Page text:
Here and Now: Loving Our Parish

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Recently our little city of Edgewater just to the west of Denver was hit with a rash of graffiti. I first noticed marks of a night of illegal art on some hanging sculptures in the yard of a house we pass each day on the way to school. In recent months there have been at least 60-70 victims of graffiti. It’s hard to walk around Edgewater and not notice graffiti.

Teenagers in their boredom have left their mark on this city by defacing their neighbors’ homes with graffiti. Older neighbors fear for their safety as they believe graffiti is linked to gang behavior.

How are we leaving our mark?

Edgewater is our neighborhood; our parish. Parish is a seldom used word today but years ago it meant the territory or area assigned to a specific priest. That priest would be responsible for the pastoral care of that geographic area. The word parish was used most in Catholic circles.

Though the church I serve is located in a different neighborhood within a mile of Edgewater, our family is focused on deepening our roots in this neighborhood. Our kids go to school here and a lot of our family life revolves around this city that covers less than a square mile.  Read the rest of this entry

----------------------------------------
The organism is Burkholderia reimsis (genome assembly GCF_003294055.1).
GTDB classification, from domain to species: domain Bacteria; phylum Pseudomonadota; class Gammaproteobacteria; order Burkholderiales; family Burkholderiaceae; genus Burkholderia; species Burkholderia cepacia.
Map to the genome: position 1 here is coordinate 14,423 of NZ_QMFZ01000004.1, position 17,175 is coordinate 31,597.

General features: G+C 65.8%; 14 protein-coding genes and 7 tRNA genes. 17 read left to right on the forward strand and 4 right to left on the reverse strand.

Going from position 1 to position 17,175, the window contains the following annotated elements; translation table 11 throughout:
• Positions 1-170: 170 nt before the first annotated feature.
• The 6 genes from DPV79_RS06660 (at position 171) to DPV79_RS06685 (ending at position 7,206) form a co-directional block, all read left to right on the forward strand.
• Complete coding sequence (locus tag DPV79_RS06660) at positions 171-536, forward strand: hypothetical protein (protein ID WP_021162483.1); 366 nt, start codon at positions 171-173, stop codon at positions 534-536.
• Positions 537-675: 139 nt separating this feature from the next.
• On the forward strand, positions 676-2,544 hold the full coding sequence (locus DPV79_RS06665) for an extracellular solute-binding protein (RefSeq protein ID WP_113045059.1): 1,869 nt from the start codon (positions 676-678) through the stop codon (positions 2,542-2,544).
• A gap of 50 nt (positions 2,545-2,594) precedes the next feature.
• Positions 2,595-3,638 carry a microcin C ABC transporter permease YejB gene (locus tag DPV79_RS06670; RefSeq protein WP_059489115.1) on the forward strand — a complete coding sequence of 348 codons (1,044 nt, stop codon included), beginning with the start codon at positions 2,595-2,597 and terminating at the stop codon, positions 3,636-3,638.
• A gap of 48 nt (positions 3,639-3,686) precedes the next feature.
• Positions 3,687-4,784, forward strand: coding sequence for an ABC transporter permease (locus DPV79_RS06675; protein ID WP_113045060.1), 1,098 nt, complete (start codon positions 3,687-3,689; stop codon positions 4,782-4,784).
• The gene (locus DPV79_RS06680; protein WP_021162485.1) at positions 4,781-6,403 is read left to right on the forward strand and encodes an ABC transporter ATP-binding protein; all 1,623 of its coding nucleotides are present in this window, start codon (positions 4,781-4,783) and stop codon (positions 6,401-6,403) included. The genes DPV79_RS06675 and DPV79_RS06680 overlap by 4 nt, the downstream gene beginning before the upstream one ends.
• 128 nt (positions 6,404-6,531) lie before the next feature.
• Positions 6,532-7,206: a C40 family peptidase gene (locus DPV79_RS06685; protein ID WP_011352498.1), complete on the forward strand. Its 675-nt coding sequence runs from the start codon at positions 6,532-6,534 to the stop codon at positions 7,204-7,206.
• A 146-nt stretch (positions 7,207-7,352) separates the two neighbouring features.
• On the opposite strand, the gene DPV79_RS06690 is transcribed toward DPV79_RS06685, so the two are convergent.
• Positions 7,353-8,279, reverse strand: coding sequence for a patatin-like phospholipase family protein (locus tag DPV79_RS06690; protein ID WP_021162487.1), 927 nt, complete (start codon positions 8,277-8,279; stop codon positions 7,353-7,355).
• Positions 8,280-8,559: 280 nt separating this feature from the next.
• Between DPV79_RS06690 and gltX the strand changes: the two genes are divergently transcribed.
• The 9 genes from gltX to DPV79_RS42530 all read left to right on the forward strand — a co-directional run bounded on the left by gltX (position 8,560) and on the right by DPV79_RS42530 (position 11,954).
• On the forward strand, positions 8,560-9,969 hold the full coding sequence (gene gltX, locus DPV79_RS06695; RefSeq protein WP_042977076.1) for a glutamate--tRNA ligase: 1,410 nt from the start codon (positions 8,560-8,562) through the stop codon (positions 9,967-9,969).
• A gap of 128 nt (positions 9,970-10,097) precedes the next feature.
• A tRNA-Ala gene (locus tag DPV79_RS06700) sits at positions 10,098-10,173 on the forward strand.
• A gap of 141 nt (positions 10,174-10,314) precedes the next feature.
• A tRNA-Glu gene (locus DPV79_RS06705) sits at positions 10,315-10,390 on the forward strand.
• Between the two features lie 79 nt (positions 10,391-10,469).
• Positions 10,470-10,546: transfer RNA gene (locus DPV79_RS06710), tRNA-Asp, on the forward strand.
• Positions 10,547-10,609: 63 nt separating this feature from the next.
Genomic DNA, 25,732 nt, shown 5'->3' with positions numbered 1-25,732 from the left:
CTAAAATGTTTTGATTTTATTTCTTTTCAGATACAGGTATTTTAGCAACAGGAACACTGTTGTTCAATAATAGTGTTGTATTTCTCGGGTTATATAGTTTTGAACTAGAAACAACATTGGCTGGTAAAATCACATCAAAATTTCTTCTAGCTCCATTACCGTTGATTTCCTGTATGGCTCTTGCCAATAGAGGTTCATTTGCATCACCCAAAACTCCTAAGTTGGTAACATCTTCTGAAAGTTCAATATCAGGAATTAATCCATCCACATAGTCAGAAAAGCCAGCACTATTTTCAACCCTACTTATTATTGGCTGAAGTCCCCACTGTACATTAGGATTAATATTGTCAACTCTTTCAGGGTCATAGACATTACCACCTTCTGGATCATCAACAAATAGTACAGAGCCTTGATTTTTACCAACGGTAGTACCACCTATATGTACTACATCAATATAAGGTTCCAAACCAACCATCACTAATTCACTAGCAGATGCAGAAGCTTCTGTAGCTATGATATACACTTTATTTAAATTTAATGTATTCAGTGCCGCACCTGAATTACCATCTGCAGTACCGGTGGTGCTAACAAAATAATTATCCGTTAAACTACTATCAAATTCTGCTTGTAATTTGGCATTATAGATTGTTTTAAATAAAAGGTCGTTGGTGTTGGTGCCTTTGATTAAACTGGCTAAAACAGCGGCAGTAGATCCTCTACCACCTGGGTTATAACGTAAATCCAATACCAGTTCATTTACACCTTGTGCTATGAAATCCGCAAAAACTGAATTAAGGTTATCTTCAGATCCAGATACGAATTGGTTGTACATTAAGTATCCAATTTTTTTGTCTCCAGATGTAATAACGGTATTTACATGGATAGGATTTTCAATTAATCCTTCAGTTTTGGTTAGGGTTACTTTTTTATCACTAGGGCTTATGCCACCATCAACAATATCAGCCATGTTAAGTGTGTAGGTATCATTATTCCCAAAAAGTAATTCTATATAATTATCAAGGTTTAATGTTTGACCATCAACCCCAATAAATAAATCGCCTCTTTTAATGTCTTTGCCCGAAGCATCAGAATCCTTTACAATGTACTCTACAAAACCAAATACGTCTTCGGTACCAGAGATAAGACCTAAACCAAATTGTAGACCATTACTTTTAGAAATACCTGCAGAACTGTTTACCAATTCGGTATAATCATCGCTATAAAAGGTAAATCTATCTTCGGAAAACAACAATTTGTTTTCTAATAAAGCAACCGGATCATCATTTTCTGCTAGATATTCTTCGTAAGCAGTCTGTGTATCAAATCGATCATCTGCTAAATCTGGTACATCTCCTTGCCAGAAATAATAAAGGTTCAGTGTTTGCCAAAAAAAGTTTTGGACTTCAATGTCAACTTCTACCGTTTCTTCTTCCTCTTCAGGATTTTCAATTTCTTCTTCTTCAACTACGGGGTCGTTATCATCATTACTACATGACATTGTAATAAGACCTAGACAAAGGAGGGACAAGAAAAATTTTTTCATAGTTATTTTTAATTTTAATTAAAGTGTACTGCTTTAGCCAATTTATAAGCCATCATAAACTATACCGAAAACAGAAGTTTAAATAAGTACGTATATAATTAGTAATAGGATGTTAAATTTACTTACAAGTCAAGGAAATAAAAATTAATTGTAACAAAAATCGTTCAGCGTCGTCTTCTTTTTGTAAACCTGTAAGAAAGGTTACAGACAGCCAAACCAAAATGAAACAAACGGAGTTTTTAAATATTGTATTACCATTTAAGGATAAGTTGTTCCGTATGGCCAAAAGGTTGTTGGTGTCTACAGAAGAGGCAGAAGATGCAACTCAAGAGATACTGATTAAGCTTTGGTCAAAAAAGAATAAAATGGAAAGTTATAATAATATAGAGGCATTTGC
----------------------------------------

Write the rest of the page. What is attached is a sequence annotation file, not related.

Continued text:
Praying for the Safe Return of Jessica Ridgeway

Over the last few days in the Denver metro area, the focus of the news has been on the disappearance of a ten year old girl, Jessica Ridgeway. She was walking to school and never made it there. As a parent this makes my heart break. Imagine sending your daughter to school and then she disappears. This is every parent’s greatest fear.

Jessica attends an elementary school to the north of where we live in and she is in the same school district as our girls. So we are receiving email correspondence from Jefferson County Schools as it relates to Jessica’s disappearance. We pick up our daughters from school each day and walk them home. In the past some kids walked home without their parents and now some of these parents are now picking up their kids themselves.

A horrible incident like this causes us as parents to think twice about the safety of our children. As followers of Christ, we still struggle with fear but we know that God ultimately is the only one who can protect our kids. God knows where Jessica Ridgeway is right now. So we pray. We pray for Jessica’s safe return. We pray for Jessica’s parents and family as they struggle through these days without their daughter.